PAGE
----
In an extraordinary editorial, last Saturday, the Trinidad Guardian excoriated the President of the Caribbean Court of Justice (CCJ), Sir Dennis Byron, for calling on those countries that have not yet accepted the CCJ as their final court of appeal, “to fully realise our independence by acceding to the appellate jurisdiction of the CCJ.”
Now, Sir Dennis did not make specific mention of Trinidad and Tobago in his feature address, The CCJ and the Evolution of Caribbean Development, to the 15th Annual Conference of the Sir Arthur Lewis Institute of Social and Economic Studies (SALISES), on April 23, in Port of Spain. If anything, his speech reads as an eminently sensible assessment of the role that the CCJ plays and must continue to play in the regional integration project. But somehow, Sir Dennis must have touched a raw nerve in T&T.
For, instead of entering into a rational discussion based on the country’s constitutional norms, legal traditions, juridical practices and political climate, all that the Guardian could muster was the following ad hominem attack: “Sir Dennis continues to hold on to a title that is itself a vestige of the colonial era, namely his knighthood. Until such time as Sir Dennis can relinquish his membership of Her Majesty’s Privy Council and surrender his knighthood, it is difficult for him to call on any government to complete the cycle of their independence by giving up the very Privy Council to which he belongs.”
It is an astonishing case of playing the man and not the ball. But in shying away from a serious debate about T&T’s continuing reluctance to join Barbados, Belize and Guyana in recognising the CCJ’s appellate jurisdiction, the newspaper is perhaps only reflecting the current lack of seriousness about CARICOM on the part of some member governments and key institutions
Let us put aside the matter of the CCJ President’s anachronistic title; after all, it is not his fault that his country still has Queen Elizabeth II as its Head of State and that he has been so rewarded for a distinguished judicial career. As head of one of CARICOM’s structures of unity, however, Sir Dennis has already made it clear that he is a firm believer in Caribbean integration and he has been a worthy advocate of the value of the CCJ to the regional project and the social and economic development of CARICOM.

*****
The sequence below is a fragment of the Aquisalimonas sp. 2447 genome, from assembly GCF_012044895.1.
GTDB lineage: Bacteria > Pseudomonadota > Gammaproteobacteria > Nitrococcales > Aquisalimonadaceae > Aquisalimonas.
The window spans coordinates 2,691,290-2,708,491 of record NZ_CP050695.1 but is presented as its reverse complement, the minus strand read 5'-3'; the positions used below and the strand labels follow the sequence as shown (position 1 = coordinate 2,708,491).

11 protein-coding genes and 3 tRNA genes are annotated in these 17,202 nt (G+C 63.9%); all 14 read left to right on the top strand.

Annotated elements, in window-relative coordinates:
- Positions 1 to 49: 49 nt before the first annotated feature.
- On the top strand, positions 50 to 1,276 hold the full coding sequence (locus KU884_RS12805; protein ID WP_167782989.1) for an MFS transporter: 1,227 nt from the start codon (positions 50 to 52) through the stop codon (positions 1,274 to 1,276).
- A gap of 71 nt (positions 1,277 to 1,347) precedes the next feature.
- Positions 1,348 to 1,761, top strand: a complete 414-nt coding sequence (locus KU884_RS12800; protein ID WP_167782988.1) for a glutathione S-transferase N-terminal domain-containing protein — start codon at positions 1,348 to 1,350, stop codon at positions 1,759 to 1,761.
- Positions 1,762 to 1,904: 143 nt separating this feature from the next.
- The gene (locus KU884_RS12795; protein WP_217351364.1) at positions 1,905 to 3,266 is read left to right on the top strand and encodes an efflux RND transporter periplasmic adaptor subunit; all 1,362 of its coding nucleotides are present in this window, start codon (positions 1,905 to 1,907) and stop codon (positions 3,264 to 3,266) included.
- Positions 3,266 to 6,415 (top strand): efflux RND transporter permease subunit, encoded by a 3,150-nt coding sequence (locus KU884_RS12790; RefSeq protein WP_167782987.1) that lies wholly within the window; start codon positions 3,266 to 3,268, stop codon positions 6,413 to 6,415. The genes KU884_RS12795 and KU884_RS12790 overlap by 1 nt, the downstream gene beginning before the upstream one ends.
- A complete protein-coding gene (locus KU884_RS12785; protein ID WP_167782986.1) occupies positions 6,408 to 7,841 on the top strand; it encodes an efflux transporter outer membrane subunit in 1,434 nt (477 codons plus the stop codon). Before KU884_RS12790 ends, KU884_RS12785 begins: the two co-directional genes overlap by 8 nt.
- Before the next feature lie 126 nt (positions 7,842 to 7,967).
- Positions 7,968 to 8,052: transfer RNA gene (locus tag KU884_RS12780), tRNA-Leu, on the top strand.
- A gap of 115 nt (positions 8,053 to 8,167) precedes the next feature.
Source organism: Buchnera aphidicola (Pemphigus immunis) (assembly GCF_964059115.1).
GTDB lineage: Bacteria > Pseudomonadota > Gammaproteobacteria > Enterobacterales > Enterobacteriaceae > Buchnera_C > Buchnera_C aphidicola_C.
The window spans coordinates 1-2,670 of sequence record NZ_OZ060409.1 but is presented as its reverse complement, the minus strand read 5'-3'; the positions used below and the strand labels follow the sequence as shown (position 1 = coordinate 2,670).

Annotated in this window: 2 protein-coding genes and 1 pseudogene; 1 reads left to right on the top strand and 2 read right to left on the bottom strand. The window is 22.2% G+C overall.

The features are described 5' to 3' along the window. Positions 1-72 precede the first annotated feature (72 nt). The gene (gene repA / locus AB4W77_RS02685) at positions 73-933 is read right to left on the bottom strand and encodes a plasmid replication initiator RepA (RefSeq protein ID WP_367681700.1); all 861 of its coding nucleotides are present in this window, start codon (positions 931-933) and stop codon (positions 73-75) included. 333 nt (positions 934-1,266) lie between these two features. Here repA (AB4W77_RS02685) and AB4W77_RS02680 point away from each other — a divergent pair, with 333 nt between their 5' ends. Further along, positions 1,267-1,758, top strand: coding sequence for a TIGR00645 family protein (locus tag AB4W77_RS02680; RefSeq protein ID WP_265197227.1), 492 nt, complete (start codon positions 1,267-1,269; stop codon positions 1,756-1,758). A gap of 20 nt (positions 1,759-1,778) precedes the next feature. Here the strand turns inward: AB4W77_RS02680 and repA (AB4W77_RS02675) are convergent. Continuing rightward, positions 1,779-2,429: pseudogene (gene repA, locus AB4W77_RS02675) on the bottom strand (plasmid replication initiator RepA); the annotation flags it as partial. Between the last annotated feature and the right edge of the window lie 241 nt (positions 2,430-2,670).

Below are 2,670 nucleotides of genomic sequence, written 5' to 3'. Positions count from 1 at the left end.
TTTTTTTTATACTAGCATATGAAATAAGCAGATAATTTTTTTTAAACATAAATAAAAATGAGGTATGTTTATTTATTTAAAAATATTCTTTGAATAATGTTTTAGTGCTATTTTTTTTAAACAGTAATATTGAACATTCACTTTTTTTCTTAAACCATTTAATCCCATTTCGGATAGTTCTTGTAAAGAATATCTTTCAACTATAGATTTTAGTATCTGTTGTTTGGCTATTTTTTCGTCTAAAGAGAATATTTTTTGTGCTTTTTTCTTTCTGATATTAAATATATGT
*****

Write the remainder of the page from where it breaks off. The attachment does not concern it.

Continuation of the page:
In respect of the original jurisdiction of the CCJ, Sir Dennis sees the Court as “the lynchpin [of the CARICOM Single Market and Economy] as it acts as the guardian of the RTC [Revised Treaty of Chaguaramas] and has exclusive jurisdiction to determine disputes arising from its operation.” Thus, he argues, “The CCJ is uniquely positioned to ensure that the promise offered by this single economic space, this further extension of our dream for a cohesive and united Caribbean region, is translated from the text of the RTC into a sustainable commercial reality.” Sir Dennis also cites the recent judgment in favour of Shanique Myrie against the Government of Barbados as “a testament to the Court’s ability to breathe life into the text of the RTC” and a clarification of the right of CARICOM nationals to hassle-free travel in the region and an automatic six-month stay upon entry into another CARICOM state.
With regard to the appellate jurisdiction of the Court, Sir Dennis could have been more forthcoming. By simply highlighting that the CCJ “has offered clarity, legal certainty and stability” on important elements of Guyanese land law, with its “unique and complex” mixture of Roman-Dutch law and English common law, he seems content to let the CCJ’s record in delivering “high quality justice” to the people of the region speak for itself, before concluding with the call to close the circle of independence, thereby inadvertently arousing the Guardian’s ire.
A more reasonable and pointed commentary by the Guardian would have been to ask why T&T, which attained republican status in 1976, still clings to the apron strings of the former colonial power in the form of the Privy Council; why Prime Minister Kamla Persad-Bissessar, in an interview with the BBC in March 2011, dismissed the argument for T&T to replace the Privy Council with the CCJ, even though she was a minister in the United National Congress government that successfully bid for T&T to be the seat of the CCJ; why the Prime Minister should have, in 2012, suggested that the CCJ could be the country’s final court for criminal matters whilst still retaining the Privy Council for civil matters (an ambivalent position rejected by CARICOM Heads); and whether there are powerful vested interests in the country’s legal fraternity determined to maintain cosy and lucrative relations with London chambers.